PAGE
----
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Reuse and Sustain

Inspiration comes in many forms — images, words, music, and more. As part of staying  #FluentInDesign, the team at Hunter Douglas keeps our eyes out for things that open our imaginations. Here are some fun, intriguing and inspirational items that piqued our interest this week. We hope they “pique” you, too! Please tweet us (@FluentInDesign) or email us with any feedback or ideas… our address is

Olympic dreams. With opening ceremonies beginning tonight, August 5,  much of the world will turn its  attention to Brazil. In addition to watching the world’s leading athletes, people will focus on the spaces in which they compete. Past Olympics have at times left large and little-used buildings in their wake. Spaces that shine briefly and then fall into disrepair. By contrast, Rio plans to use components of its Olympic arenas to create schools, dormitories and more. Wired has more on the city’s plans.

Smart city. Some trends indicate that about 86 percent of people in developed countries and 64 percent of people in developing countries will live in cities by 2050. As urban populations continue to grow, resources will become scarce, making technology a key component to efficiency and sustainability. From smart energy to smart care, readwrite examines five key technologies of a smart city.

Bookworms. This space may be every booklover’s dream location: a century-old theater converted into a 21,000-square-foot bookstore. Originally built in 1919, El Ateneo Grand Splendid in Buenos Aires has undergone several revisions before landing on its current purpose. According to Colossal, “Despite the switching of functions, the architecture has remained true to the early 20th century vision of Peró and Torres Armengol, the building still boasting ornate frescoed ceilings and detailed trimmings that line the ceiling, handrails, and walls.”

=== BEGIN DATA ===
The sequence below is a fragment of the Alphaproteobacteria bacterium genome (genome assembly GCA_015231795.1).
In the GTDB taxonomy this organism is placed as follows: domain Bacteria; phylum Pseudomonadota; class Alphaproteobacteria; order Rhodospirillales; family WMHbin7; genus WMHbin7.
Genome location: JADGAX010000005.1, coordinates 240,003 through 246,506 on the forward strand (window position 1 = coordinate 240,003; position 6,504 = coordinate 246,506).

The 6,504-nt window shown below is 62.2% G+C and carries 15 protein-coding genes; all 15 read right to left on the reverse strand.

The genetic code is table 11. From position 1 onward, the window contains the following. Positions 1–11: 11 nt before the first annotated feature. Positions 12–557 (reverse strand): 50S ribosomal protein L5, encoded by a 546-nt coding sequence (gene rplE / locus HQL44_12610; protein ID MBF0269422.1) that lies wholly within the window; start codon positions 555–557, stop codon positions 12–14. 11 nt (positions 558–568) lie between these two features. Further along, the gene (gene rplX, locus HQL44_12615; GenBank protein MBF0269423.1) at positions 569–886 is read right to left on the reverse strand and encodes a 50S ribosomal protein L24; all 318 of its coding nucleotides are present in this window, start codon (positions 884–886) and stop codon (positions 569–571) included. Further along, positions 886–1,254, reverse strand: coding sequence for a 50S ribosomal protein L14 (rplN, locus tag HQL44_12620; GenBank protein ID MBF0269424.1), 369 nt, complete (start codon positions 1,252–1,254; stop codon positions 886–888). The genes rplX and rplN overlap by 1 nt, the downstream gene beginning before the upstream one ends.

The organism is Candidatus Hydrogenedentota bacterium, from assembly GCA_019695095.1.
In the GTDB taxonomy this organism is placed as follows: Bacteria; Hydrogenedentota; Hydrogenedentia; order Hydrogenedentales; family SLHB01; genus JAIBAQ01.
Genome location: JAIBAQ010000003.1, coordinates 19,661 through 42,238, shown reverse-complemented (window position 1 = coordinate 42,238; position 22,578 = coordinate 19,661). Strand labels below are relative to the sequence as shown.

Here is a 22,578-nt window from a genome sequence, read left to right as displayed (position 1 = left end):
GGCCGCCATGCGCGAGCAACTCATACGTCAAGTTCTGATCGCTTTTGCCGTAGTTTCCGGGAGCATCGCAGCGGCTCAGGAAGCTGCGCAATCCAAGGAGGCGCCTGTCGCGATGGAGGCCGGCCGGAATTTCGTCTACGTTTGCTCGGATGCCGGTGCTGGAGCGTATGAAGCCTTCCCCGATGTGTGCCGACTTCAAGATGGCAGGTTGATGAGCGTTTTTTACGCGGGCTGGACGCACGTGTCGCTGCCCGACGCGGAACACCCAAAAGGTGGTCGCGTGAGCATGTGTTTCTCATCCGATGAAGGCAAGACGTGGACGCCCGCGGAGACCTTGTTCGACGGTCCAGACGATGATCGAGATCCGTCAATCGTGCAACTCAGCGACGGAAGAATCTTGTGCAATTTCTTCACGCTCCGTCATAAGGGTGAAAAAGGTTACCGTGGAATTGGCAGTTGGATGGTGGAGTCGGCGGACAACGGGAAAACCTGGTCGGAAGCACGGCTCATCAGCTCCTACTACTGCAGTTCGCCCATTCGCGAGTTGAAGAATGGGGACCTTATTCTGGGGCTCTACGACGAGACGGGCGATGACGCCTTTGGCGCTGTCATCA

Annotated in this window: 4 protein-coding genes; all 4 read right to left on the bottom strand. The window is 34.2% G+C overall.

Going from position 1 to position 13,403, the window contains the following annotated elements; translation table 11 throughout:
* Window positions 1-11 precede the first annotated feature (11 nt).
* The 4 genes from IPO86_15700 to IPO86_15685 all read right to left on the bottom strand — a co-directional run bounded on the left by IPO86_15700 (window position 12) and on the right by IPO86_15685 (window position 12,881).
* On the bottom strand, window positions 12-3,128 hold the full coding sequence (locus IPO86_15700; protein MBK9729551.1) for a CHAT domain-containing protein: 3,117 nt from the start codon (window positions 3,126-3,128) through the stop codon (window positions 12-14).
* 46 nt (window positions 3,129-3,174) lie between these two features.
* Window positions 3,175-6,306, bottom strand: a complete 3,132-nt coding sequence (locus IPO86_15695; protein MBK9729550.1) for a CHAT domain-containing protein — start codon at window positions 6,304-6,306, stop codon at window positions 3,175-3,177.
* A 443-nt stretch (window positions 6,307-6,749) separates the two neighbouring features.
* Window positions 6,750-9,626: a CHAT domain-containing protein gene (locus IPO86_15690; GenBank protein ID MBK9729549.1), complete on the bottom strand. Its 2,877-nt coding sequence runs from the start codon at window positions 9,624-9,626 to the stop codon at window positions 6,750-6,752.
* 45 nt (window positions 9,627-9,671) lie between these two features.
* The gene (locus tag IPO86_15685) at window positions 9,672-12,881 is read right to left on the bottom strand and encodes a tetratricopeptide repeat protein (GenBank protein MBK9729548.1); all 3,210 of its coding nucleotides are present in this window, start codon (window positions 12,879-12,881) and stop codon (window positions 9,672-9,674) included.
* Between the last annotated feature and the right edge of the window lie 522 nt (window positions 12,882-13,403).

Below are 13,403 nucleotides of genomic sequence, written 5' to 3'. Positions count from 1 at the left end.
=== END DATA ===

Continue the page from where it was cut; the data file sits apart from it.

Refugee structures. Photographer Marco Tiberio explored the Calais Jungle, a French refugee camp infamous for poor security (especially for women), terrible sanitation, and frequent flooding. Tiberio sought to illustrate refugees’ resilience in the face of such challenges by showing the structures they build. Despite — or perhaps because of — a lack of resources, his photographs capture distinct differences among the shelters they build. FastCo. has more.


Image Credit: Photo by Robb Williamson via Wired

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